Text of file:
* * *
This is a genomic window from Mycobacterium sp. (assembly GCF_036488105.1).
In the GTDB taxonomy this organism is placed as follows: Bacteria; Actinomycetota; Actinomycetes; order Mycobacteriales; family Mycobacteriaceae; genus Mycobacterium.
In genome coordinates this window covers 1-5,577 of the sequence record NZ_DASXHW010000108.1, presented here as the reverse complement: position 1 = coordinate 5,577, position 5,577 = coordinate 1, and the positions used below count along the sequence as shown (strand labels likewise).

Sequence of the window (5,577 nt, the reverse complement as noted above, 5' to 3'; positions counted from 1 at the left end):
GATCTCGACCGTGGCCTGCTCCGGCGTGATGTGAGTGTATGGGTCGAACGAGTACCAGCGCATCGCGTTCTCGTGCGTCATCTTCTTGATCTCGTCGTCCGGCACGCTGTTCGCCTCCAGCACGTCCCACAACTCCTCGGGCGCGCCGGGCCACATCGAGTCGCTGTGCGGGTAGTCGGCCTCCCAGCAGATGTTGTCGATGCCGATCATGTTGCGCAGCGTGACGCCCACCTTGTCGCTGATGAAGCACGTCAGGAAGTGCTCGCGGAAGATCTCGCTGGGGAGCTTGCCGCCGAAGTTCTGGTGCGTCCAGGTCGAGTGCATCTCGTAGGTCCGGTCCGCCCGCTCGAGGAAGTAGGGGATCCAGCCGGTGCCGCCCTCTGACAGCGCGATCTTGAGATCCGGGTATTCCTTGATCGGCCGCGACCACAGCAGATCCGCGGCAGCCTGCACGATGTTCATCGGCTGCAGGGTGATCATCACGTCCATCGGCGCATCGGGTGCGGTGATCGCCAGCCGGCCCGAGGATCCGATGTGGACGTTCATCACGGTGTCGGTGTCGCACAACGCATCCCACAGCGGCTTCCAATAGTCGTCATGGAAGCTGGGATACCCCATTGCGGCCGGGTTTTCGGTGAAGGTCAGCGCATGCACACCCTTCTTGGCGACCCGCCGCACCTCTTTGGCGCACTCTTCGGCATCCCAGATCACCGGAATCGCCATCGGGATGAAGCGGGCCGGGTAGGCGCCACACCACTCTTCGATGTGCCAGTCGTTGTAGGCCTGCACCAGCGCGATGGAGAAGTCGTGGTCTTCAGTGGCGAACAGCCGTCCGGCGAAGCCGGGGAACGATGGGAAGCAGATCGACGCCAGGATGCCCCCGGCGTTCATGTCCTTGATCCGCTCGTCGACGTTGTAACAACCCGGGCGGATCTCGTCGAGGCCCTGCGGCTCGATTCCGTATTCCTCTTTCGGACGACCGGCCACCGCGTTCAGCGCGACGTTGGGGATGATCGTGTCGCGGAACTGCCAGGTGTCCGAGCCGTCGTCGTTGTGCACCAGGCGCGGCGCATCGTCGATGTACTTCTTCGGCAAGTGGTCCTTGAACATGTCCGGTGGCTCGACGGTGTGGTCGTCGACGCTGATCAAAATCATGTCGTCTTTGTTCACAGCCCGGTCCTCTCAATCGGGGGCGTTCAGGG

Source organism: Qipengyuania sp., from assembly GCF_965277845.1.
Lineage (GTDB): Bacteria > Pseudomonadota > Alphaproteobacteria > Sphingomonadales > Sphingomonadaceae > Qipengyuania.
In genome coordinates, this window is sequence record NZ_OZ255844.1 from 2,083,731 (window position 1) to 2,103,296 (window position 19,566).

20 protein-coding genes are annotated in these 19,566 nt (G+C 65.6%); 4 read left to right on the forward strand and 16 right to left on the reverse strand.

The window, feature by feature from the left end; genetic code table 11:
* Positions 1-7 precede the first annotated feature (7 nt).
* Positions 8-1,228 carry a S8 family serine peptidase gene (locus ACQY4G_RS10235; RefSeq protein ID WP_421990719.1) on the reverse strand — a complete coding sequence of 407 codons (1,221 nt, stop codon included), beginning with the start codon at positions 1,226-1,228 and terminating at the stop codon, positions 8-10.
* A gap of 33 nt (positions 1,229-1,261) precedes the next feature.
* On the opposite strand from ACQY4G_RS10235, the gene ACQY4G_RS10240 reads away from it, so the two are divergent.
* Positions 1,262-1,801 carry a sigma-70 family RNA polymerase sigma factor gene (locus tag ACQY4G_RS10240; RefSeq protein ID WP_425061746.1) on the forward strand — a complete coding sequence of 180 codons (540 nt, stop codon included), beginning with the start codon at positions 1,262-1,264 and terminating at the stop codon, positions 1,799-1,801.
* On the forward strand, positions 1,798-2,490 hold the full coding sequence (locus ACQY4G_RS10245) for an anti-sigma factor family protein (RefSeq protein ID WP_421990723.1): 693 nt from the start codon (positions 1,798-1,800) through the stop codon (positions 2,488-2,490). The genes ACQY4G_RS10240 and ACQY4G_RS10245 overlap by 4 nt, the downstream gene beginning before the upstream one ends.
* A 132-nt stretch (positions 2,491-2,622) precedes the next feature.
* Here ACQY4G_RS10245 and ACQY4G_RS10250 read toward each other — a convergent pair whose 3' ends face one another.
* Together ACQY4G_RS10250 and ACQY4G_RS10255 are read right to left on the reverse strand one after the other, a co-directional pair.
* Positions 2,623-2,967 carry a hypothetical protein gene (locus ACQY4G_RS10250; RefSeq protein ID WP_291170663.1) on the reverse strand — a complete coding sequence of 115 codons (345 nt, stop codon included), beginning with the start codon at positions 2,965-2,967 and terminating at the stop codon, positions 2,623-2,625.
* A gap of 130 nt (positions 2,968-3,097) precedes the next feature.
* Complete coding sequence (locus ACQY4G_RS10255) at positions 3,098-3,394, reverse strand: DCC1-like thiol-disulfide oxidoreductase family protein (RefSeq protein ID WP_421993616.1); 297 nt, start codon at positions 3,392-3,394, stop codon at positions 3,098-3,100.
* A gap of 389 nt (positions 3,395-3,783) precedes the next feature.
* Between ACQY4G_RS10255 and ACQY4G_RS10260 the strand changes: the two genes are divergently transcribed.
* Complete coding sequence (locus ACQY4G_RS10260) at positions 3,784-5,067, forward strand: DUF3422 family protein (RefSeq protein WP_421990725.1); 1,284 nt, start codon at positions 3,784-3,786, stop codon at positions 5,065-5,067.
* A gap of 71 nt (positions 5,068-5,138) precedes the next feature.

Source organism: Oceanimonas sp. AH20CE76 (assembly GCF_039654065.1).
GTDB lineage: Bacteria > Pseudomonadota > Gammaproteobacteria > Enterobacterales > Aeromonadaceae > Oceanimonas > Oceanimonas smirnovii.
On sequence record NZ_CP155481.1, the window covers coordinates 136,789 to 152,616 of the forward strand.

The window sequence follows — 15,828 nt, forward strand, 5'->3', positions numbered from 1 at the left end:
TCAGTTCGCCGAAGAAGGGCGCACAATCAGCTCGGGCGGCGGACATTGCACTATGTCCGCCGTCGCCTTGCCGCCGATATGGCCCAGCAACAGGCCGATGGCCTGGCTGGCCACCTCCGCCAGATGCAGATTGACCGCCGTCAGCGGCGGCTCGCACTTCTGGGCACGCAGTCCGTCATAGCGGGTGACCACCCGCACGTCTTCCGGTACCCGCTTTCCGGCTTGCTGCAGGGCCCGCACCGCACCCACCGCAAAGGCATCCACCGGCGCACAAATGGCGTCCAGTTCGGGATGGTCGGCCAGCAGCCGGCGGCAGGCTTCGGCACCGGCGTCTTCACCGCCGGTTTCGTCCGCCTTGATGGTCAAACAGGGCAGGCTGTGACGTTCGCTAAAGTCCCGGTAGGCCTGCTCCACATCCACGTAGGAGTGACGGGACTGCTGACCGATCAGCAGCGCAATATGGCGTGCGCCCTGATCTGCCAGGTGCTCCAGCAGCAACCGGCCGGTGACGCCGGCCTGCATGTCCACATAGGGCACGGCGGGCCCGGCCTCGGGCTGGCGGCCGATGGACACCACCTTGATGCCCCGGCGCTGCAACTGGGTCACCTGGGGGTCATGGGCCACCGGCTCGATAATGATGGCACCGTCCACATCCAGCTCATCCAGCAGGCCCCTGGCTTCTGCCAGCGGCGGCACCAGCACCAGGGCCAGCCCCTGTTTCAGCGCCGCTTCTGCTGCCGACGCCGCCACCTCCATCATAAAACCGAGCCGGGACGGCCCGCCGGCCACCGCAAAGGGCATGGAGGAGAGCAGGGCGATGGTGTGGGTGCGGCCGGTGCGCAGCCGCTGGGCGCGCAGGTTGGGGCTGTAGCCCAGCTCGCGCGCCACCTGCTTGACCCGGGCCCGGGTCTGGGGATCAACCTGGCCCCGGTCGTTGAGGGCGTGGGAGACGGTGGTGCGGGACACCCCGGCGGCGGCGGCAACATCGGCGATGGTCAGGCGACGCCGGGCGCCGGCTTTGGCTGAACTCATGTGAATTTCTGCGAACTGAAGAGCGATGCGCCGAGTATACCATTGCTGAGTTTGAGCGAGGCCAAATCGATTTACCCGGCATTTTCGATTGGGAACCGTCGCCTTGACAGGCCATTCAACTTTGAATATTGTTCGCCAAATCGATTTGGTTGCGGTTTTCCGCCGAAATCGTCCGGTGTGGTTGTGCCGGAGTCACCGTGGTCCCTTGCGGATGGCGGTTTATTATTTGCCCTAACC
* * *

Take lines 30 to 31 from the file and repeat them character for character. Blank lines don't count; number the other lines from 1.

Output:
The window sequence follows — 15,828 nt, forward strand, 5'->3', positions numbered from 1 at the left end:
TCAGTTCGCCGAAGAAGGGCGCACAATCAGCTCGGGCGGCGGACATTGCACTATGTCCGCCGTCGCCTTGCCGCCGATATGGCCCAGCAACAGGCCGATGGCCTGGCTGGCCACCTCCGCCAGATGCAGATTGACCGCCGTCAGCGGCGGCTCGCACTTCTGGGCACGCAGTCCGTCATAGCGGGTGACCACCCGCACGTCTTCCGGTACCCGCTTTCCGGCTTGCTGCAGGGCCCGCACCGCACCCACCGCAAAGGCATCCACCGGCGCACAAATGGCGTCCAGTTCGGGATGGTCGGCCAGCAGCCGGCGGCAGGCTTCGGCACCGGCGTCTTCACCGCCGGTTTCGTCCGCCTTGATGGTCAAACAGGGCAGGCTGTGACGTTCGCTAAAGTCCCGGTAGGCCTGCTCCACATCCACGTAGGAGTGACGGGACTGCTGACCGATCAGCAGCGCAATATGGCGTGCGCCCTGATCTGCCAGGTGCTCCAGCAGCAACCGGCCGGTGACGCCGGCCTGCATGTCCACATAGGGCACGGCGGGCCCGGCCTCGGGCTGGCGGCCGATGGACACCACCTTGATGCCCCGGCGCTGCAACTGGGTCACCTGGGGGTCATGGGCCACCGGCTCGATAATGATGGCACCGTCCACATCCAGCTCATCCAGCAGGCCCCTGGCTTCTGCCAGCGGCGGCACCAGCACCAGGGCCAGCCCCTGTTTCAGCGCCGCTTCTGCTGCCGACGCCGCCACCTCCATCATAAAACCGAGCCGGGACGGCCCGCCGGCCACCGCAAAGGGCATGGAGGAGAGCAGGGCGATGGTGTGGGTGCGGCCGGTGCGCAGCCGCTGGGCGCGCAGGTTGGGGCTGTAGCCCAGCTCGCGCGCCACCTGCTTGACCCGGGCCCGGGTCTGGGGATCAACCTGGCCCCGGTCGTTGAGGGCGTGGGAGACGGTGGTGCGGGACACCCCGGCGGCGGCGGCAACATCGGCGATGGTCAGGCGACGCCGGGCGCCGGCTTTGGCTGAACTCATGTGAATTTCTGCGAACTGAAGAGCGATGCGCCGAGTATACCATTGCTGAGTTTGAGCGAGGCCAAATCGATTTACCCGGCATTTTCGATTGGGAACCGTCGCCTTGACAGGCCATTCAACTTTGAATATTGTTCGCCAAATCGATTTGGTTGCGGTTTTCCGCCGAAATCGTCCGGTGTGGTTGTGCCGGAGTCACCGTGGTCCCTTGCGGATGGCGGTTTATTATTTGCCCTAACC